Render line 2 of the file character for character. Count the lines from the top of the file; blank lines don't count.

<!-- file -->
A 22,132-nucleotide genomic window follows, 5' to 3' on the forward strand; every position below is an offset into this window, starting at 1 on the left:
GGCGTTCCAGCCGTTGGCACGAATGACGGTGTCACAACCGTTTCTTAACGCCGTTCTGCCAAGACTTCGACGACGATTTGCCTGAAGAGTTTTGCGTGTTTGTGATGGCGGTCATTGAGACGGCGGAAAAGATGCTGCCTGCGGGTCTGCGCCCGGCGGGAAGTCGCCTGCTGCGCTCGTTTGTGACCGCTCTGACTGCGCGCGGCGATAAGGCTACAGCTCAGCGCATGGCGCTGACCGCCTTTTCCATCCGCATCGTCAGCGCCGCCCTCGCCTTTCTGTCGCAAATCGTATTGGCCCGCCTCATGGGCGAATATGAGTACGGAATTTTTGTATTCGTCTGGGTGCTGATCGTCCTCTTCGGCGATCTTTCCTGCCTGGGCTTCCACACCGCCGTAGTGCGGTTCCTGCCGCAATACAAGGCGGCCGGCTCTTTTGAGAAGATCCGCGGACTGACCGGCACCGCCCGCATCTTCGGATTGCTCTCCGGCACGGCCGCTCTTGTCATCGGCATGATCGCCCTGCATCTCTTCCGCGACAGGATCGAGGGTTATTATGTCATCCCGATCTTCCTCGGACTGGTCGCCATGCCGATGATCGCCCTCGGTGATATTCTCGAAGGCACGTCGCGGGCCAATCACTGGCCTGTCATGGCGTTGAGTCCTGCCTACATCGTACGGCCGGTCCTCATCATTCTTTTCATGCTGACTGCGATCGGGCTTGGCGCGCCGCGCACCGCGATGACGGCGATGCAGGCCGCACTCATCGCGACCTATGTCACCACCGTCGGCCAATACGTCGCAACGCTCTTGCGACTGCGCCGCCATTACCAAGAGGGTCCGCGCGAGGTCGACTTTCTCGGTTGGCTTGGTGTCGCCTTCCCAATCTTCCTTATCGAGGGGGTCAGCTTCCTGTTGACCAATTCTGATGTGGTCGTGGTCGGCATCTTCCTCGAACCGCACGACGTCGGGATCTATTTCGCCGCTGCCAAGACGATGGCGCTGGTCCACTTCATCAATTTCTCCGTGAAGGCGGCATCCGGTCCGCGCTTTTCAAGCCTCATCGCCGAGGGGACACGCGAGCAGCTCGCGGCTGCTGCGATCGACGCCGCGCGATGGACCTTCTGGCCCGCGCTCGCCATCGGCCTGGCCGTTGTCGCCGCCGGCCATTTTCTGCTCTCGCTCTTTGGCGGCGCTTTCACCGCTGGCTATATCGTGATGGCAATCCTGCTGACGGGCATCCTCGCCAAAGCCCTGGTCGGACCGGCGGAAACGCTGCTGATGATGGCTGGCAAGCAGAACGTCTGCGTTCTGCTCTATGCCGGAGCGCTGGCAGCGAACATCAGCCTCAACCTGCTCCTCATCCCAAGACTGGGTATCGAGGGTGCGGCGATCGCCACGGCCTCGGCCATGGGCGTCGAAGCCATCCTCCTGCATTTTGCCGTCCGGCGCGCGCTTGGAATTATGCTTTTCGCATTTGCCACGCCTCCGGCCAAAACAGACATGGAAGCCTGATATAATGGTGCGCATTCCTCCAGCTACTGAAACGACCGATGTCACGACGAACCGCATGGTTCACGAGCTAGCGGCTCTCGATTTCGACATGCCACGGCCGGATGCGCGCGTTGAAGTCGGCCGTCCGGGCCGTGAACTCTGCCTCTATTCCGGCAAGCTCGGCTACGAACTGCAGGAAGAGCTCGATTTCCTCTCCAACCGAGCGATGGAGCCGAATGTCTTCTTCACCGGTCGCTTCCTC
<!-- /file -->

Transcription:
GGCGTTCCAGCCGTTGGCACGAATGACGGTGTCACAACCGTTTCTTAACGCCGTTCTGCCAAGACTTCGACGACGATTTGCCTGAAGAGTTTTGCGTGTTTGTGATGGCGGTCATTGAGACGGCGGAAAAGATGCTGCCTGCGGGTCTGCGCCCGGCGGGAAGTCGCCTGCTGCGCTCGTTTGTGACCGCTCTGACTGCGCGCGGCGATAAGGCTACAGCTCAGCGCATGGCGCTGACCGCCTTTTCCATCCGCATCGTCAGCGCCGCCCTCGCCTTTCTGTCGCAAATCGTATTGGCCCGCCTCATGGGCGAATATGAGTACGGAATTTTTGTATTCGTCTGGGTGCTGATCGTCCTCTTCGGCGATCTTTCCTGCCTGGGCTTCCACACCGCCGTAGTGCGGTTCCTGCCGCAATACAAGGCGGCCGGCTCTTTTGAGAAGATCCGCGGACTGACCGGCACCGCCCGCATCTTCGGATTGCTCTCCGGCACGGCCGCTCTTGTCATCGGCATGATCGCCCTGCATCTCTTCCGCGACAGGATCGAGGGTTATTATGTCATCCCGATCTTCCTCGGACTGGTCGCCATGCCGATGATCGCCCTCGGTGATATTCTCGAAGGCACGTCGCGGGCCAATCACTGGCCTGTCATGGCGTTGAGTCCTGCCTACATCGTACGGCCGGTCCTCATCATTCTTTTCATGCTGACTGCGATCGGGCTTGGCGCGCCGCGCACCGCGATGACGGCGATGCAGGCCGCACTCATCGCGACCTATGTCACCACCGTCGGCCAATACGTCGCAACGCTCTTGCGACTGCGCCGCCATTACCAAGAGGGTCCGCGCGAGGTCGACTTTCTCGGTTGGCTTGGTGTCGCCTTCCCAATCTTCCTTATCGAGGGGGTCAGCTTCCTGTTGACCAATTCTGATGTGGTCGTGGTCGGCATCTTCCTCGAACCGCACGACGTCGGGATCTATTTCGCCGCTGCCAAGACGATGGCGCTGGTCCACTTCATCAATTTCTCCGTGAAGGCGGCATCCGGTCCGCGCTTTTCAAGCCTCATCGCCGAGGGGACACGCGAGCAGCTCGCGGCTGCTGCGATCGACGCCGCGCGATGGACCTTCTGGCCCGCGCTCGCCATCGGCCTGGCCGTTGTCGCCGCCGGCCATTTTCTGCTCTCGCTCTTTGGCGGCGCTTTCACCGCTGGCTATATCGTGATGGCAATCCTGCTGACGGGCATCCTCGCCAAAGCCCTGGTCGGACCGGCGGAAACGCTGCTGATGATGGCTGGCAAGCAGAACGTCTGCGTTCTGCTCTATGCCGGAGCGCTGGCAGCGAACATCAGCCTCAACCTGCTCCTCATCCCAAGACTGGGTATCGAGGGTGCGGCGATCGCCACGGCCTCGGCCATGGGCGTCGAAGCCATCCTCCTGCATTTTGCCGTCCGGCGCGCGCTTGGAATTATGCTTTTCGCATTTGCCACGCCTCCGGCCAAAACAGACATGGAAGCCTGATATAATGGTGCGCATTCCTCCAGCTACTGAAACGACCGATGTCACGACGAACCGCATGGTTCACGAGCTAGCGGCTCTCGATTTCGACATGCCACGGCCGGATGCGCGCGTTGAAGTCGGCCGTCCGGGCCGTGAACTCTGCCTCTATTCCGGCAAGCTCGGCTACGAACTGCAGGAAGAGCTCGATTTCCTCTCCAACCGAGCGATGGAGCCGAATGTCTTCTTCACCGGTCGCTTCCTC